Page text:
Grade: 2 stars out of 5
Dying of a broken heart is just the beginning.... Welcome to forever.Who else thought how awesome The Catastrophic History of You & Me sounded when they read the summary? Dying because of heartbreak? Wow. That’s different.
BRIE'S LIFE ENDS AT SIXTEEN: Her boyfriend tells her he doesn't love her, and the news breaks her heart—literally.
But now that she's D&G (dead and gone), Brie is about to discover that love is way more complicated than she ever imagined. Back in Half Moon Bay, her family has begun to unravel. Her best friend has been keeping a secret about Jacob, the boy she loved and lost—and the truth behind his shattering betrayal. And then there's Patrick, Brie's mysterious new guide and resident Lost Soul . . . who just might hold the key to her forever after.
With Patrick's help, Brie will have to pass through the five stages of grief before she's ready to move on. But how do you begin again, when your heart is still in pieces?
When I read the book, however, I had thought that Rothenberg would bring more details. Scientific and biological evidence of how and why Brie’s heart broke in half. Perhaps it’ll be something like from The Sky is Everywhere—a hidden heart problem that no one seemed to catch—or maybe a heart problem that has always been there, but the stress of heartbreak was the final straw. What happened was that Rothenberg introduced a new illness: BHS, Broken Heart Syndrome. Really? Really. Desk, meet head; head, prepare for pain. There are biological anomalies everywhere and I get that this is a work of fiction, but I felt robbed almost. Since I’m already amped up, let’s talk cheese.
What do you do when the MC is a girl that you do like not? Loathed at times even. Well you keep reading and hoping that you will grow to like her. There might be a string of sympathy, or empathy, that sets off a domino effect with a final hit of ‘wow, I wish I knew that girl’. But no, The Catastrophic History of You & Me left me thankful that I didn’t know Brie. (I didn’t get the cheese nicknames until a third way in because I’m not a big fan of cheese so I have very limited knowledge of cheese names.)
While her best friends and her boyfriend(s) and family loved Brie, I could barely tolerate her. She was selfish: selfish actions with selfish motives that did no one any good. It was all about her, her, and oh yeah, her. Brie didn’t care that she might have ruined someone’s life: college plans, friendships, public lives, etc. Brie’s mind only seemed to consider the immediate results from an action. Any long-term effects or consequences never popped into her mind until it hit her face on. Even then I felt like she couldn’t have figured out how it all came to be.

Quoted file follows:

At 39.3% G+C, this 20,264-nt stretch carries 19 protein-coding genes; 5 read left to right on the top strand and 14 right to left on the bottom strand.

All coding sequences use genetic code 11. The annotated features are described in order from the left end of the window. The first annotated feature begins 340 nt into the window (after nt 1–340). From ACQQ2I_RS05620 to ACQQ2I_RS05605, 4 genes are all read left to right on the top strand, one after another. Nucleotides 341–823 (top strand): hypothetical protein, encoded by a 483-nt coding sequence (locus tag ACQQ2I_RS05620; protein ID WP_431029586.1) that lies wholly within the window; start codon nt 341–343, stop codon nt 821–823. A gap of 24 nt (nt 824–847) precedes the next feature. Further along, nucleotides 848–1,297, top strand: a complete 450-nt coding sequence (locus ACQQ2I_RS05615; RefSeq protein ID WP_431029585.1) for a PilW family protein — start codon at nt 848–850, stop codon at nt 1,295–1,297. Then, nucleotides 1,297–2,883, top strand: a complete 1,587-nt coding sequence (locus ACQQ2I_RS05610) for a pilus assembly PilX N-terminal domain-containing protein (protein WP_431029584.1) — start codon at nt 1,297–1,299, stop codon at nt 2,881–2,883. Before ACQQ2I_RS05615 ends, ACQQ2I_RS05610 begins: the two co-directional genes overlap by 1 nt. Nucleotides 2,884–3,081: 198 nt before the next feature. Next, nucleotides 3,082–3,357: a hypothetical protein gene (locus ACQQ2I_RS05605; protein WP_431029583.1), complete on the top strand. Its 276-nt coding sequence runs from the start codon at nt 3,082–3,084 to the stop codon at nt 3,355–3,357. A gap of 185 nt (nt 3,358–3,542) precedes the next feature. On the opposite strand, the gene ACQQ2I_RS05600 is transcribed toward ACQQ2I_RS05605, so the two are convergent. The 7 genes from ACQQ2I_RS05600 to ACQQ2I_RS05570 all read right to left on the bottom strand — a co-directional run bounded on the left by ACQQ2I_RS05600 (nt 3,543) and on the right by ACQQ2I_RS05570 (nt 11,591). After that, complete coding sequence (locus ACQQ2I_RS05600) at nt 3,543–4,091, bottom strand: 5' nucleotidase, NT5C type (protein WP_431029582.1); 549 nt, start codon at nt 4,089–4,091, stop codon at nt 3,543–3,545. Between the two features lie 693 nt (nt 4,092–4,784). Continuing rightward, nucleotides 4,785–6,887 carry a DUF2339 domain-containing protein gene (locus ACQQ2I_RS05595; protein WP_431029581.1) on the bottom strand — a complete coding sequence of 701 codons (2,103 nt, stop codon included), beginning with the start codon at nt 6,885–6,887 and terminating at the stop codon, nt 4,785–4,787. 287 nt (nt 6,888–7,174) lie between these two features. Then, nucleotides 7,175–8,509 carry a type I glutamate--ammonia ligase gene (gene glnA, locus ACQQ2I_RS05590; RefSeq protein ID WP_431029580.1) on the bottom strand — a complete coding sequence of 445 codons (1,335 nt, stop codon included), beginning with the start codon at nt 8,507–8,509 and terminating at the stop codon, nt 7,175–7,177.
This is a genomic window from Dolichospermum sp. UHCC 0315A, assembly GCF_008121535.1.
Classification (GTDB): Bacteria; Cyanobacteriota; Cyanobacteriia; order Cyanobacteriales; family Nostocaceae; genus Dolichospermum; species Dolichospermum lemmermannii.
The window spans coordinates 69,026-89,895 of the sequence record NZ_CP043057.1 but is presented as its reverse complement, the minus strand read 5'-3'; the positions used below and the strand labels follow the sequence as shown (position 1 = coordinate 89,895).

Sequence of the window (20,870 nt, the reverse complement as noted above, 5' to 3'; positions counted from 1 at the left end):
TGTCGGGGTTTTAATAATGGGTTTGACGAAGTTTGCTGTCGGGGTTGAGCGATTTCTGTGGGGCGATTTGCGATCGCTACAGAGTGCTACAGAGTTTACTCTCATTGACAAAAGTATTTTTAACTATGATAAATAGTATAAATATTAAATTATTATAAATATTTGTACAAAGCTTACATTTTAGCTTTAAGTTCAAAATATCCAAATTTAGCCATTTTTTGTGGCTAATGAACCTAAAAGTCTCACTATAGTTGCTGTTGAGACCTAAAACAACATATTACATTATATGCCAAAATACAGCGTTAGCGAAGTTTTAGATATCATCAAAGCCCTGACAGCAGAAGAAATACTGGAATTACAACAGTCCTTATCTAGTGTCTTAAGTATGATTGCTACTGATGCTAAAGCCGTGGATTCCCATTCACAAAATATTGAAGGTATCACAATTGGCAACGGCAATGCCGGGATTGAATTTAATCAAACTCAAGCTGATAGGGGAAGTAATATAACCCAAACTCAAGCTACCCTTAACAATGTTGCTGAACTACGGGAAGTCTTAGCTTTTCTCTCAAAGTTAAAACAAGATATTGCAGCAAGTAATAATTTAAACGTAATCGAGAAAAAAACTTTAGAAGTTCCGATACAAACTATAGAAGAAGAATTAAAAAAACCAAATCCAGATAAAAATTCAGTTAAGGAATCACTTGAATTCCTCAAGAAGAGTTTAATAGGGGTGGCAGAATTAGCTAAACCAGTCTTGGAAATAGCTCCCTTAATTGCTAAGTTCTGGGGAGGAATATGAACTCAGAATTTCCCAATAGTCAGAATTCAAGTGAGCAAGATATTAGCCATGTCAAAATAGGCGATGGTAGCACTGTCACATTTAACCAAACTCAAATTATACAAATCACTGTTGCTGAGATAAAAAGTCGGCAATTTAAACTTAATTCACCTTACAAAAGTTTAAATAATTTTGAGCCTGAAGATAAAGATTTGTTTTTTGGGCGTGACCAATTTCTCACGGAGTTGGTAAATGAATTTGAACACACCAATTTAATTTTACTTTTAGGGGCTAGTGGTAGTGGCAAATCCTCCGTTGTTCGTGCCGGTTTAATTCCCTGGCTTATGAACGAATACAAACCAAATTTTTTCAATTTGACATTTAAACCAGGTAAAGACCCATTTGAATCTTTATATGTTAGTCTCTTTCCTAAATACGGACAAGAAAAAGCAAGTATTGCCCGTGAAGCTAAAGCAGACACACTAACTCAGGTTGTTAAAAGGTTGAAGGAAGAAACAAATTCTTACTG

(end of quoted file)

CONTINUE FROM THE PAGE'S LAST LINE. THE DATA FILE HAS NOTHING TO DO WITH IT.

Would I call Brie psychotic? At times, yes. Her actions were extreme: breaking car windows, pushing an oncoming bike down, tripping someone where it breaks their leg, and so forth. Heartaches hurt. It sucks to be dumped and it sucks even more when you are lied to. But to assume only makes an ‘ass’ out of ‘u’ and ‘me’. And Brie did was assume the worst. I think being dramatic makes life more fun, but I would not to be her friend just in case she might stab me in the back (literally and figuratively).
While we’re talking bad things let’s continue on about the big reveal in the end. Everyone gets a HEA (happy ever after), but the build up to the HEA was clunky. A little foreshadowing here and there (but it’s pretty much the same scene each time) then BANG. I had a little trouble swallowing it—just a little—especially with the great emotion upheaval that makes me want to puke. We’re soul mates even though just a couple chapters ago I professed that my greatest love broke my heart and killed me so I should now try to kill him because “If I couldn’t have him, nobody could” (ARC 173). L-O-L. Freaking LOL. You’re 15 going on 16 going to jail if you were still alive. This was her first boyfriend.
I couldn’t connect to the love interests. They seemed more like good friends.
I didn’t understand her father’s infidelity. Maybe it’s because The Catastrophic History of You & Me is told through 1st POV and Brie is not the most astute character.
I couldn’t wrap my head around the mechanics of Heaven and being dead. (If there are extras to the novel, I hope they would include a couple of chapters from the D&G handbook.)
I did, however, like the dog. He rocked.
I liked the other characters that were dead. They had personalities.
Brie was not the only thing about The Catastrophic History of You & Me that has a connection to cheese; the entire novel was cheesy in the end.
Source: LibraryThing ER
Published: 2012, February 21; hardcover
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